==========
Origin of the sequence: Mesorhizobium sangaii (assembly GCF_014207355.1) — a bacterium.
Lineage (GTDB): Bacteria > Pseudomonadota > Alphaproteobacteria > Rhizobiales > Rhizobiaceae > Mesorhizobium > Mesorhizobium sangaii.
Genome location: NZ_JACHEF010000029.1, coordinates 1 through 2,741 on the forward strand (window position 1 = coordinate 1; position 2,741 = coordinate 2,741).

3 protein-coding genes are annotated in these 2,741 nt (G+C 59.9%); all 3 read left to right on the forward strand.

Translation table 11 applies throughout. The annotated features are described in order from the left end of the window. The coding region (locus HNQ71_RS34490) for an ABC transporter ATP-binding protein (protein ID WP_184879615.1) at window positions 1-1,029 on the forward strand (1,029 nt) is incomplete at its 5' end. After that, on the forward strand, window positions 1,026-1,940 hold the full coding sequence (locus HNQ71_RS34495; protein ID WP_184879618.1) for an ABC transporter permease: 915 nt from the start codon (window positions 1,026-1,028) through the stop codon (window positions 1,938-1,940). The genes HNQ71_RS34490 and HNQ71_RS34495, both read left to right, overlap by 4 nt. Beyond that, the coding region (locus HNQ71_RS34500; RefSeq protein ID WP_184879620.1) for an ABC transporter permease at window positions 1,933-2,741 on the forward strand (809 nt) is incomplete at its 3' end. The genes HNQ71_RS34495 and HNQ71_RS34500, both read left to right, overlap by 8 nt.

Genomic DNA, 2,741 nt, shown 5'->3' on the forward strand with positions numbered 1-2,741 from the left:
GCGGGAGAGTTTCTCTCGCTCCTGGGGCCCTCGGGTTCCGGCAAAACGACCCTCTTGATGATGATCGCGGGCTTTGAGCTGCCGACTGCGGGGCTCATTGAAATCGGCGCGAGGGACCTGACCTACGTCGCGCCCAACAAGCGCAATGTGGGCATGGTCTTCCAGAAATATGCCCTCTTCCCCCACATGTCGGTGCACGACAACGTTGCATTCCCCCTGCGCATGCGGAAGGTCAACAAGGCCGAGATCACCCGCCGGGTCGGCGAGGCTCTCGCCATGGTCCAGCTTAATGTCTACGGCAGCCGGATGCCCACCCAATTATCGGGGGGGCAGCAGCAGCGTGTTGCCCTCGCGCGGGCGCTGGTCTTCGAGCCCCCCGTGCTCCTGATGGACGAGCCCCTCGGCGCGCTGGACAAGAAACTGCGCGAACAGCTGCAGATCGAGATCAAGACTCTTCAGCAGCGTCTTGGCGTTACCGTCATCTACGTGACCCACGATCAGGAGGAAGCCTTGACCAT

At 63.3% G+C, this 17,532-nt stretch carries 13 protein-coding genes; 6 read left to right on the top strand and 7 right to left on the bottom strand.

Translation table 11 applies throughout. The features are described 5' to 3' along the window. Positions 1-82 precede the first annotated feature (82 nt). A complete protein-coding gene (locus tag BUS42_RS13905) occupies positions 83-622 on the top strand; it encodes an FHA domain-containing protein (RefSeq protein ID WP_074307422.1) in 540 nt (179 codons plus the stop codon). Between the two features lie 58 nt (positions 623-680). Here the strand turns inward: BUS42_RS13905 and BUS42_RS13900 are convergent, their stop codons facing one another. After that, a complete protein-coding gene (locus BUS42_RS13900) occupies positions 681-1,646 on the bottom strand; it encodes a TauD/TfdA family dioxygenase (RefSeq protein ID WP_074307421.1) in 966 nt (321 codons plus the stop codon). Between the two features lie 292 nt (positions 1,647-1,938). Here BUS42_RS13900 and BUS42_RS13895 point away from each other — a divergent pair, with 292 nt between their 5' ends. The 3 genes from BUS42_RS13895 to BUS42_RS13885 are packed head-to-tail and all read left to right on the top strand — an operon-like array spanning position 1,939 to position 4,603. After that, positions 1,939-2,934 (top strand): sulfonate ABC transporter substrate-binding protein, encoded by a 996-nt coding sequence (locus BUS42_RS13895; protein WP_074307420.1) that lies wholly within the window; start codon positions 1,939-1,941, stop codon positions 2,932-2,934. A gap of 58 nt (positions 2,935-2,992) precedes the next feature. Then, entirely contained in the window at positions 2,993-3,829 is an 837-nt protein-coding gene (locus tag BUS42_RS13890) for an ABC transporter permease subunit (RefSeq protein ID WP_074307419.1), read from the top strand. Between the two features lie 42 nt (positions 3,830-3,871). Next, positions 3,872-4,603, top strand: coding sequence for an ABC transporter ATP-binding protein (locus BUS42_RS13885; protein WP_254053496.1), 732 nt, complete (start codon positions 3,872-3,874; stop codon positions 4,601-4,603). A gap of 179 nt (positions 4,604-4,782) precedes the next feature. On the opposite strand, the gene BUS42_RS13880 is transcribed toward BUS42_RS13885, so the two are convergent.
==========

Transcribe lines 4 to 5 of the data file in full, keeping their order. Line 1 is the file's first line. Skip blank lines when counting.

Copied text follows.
3 protein-coding genes are annotated in these 2,741 nt (G+C 59.9%); all 3 read left to right on the forward strand.

Translation table 11 applies throughout. The annotated features are described in order from the left end of the window. The coding region (locus HNQ71_RS34490) for an ABC transporter ATP-binding protein (protein ID WP_184879615.1) at window positions 1-1,029 on the forward strand (1,029 nt) is incomplete at its 5' end. After that, on the forward strand, window positions 1,026-1,940 hold the full coding sequence (locus HNQ71_RS34495; protein ID WP_184879618.1) for an ABC transporter permease: 915 nt from the start codon (window positions 1,026-1,028) through the stop codon (window positions 1,938-1,940). The genes HNQ71_RS34490 and HNQ71_RS34495, both read left to right, overlap by 4 nt. Beyond that, the coding region (locus HNQ71_RS34500; RefSeq protein ID WP_184879620.1) for an ABC transporter permease at window positions 1,933-2,741 on the forward strand (809 nt) is incomplete at its 3' end. The genes HNQ71_RS34495 and HNQ71_RS34500, both read left to right, overlap by 8 nt.